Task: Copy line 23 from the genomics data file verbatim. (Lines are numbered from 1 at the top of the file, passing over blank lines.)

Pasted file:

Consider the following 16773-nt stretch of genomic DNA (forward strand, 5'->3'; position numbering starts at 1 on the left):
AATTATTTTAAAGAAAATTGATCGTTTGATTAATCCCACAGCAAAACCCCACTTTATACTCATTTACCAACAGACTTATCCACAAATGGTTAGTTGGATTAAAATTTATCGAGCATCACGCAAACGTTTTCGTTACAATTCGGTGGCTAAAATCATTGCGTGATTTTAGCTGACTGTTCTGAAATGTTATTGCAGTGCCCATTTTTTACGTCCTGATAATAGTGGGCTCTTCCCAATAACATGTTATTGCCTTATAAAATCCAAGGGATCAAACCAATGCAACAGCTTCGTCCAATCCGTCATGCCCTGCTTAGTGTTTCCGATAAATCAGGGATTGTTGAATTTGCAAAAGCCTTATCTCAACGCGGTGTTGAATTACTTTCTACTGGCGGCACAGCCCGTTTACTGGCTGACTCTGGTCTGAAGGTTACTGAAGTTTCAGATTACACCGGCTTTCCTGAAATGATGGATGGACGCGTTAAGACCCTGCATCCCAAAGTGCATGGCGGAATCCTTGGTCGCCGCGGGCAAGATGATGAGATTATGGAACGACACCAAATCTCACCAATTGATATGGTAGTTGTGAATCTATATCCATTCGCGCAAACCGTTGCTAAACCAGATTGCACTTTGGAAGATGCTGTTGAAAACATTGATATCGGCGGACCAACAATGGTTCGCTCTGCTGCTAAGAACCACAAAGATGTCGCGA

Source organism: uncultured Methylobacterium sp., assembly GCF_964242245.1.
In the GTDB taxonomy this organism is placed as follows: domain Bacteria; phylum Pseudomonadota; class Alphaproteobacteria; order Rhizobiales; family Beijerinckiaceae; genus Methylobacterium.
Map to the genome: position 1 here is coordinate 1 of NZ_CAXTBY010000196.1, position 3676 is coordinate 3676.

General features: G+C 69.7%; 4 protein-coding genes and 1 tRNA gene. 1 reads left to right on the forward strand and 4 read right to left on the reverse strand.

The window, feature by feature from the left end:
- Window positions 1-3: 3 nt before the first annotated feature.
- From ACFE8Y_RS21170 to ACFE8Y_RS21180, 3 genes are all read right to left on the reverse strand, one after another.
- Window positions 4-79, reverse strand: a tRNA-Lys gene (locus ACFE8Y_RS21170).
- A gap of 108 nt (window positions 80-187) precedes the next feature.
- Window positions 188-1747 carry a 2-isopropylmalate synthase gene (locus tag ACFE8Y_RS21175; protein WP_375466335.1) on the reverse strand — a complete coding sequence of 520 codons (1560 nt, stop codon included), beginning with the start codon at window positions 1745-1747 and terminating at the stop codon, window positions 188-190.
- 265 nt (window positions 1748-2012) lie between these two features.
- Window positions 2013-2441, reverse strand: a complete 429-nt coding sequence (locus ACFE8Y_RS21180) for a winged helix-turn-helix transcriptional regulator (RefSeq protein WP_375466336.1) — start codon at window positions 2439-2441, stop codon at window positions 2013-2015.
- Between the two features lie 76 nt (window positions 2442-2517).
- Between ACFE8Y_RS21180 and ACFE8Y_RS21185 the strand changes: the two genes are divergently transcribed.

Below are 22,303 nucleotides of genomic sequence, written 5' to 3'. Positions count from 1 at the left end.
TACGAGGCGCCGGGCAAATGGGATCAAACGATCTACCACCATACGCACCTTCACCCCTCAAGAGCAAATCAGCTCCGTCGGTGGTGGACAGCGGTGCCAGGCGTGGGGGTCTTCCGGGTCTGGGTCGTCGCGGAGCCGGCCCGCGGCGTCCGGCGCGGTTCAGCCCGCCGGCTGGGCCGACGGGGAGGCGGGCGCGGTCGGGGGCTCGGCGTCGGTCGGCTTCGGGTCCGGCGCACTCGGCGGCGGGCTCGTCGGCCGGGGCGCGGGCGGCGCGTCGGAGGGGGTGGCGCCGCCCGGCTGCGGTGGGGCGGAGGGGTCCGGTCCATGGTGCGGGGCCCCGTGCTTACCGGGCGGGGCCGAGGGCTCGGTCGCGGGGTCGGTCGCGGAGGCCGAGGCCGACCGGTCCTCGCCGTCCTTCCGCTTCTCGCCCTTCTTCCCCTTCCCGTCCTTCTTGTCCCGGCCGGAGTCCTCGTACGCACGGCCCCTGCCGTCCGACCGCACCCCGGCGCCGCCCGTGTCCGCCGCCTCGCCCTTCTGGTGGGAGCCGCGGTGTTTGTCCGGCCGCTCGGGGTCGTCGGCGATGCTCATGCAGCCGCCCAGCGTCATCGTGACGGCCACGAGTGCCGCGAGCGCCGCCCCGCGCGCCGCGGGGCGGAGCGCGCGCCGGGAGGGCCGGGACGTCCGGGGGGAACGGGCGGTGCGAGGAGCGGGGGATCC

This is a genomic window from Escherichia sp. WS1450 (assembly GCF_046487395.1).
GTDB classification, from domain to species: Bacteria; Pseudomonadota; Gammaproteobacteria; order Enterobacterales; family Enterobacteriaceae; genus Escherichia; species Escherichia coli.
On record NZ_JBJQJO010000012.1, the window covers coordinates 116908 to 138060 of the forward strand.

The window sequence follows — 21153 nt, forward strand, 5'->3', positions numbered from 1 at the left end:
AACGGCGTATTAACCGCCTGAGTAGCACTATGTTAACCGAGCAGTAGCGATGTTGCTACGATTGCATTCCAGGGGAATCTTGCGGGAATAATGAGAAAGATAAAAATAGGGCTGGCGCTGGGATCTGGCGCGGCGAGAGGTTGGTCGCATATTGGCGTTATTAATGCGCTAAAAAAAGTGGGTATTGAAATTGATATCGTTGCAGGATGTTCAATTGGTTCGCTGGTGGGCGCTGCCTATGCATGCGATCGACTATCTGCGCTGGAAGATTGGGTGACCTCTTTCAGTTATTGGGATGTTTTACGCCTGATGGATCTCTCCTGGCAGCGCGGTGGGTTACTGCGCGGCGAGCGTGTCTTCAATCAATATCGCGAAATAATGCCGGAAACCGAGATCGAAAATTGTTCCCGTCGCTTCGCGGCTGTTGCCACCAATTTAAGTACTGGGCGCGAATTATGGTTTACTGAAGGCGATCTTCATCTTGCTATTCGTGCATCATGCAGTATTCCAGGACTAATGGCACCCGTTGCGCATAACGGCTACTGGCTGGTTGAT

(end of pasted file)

AACGGCGTATTAACCGCCTGAGTAGCACTATGTTAACCGAGCAGTAGCGATGTTGCTACGATTGCATTCCAGGGGAATCTTGCGGGAATAATGAGAAAGATAAAAATAGGGCTGGCGCTGGGATCTGGCGCGGCGAGAGGTTGGTCGCATATTGGCGTTATTAATGCGCTAAAAAAAGTGGGTATTGAAATTGATATCGTTGCAGGATGTTCAATTGGTTCGCTGGTGGGCGCTGCCTATGCATGCGATCGACTATCTGCGCTGGAAGATTGGGTGACCTCTTTCAGTTATTGGGATGTTTTACGCCTGATGGATCTCTCCTGGCAGCGCGGTGGGTTACTGCGCGGCGAGCGTGTCTTCAATCAATATCGCGAAATAATGCCGGAAACCGAGATCGAAAATTGTTCCCGTCGCTTCGCGGCTGTTGCCACCAATTTAAGTACTGGGCGCGAATTATGGTTTACTGAAGGCGATCTTCATCTTGCTATTCGTGCATCATGCAGTATTCCAGGACTAATGGCACCCGTTGCGCATAACGGCTACTGGCTGGTTGAT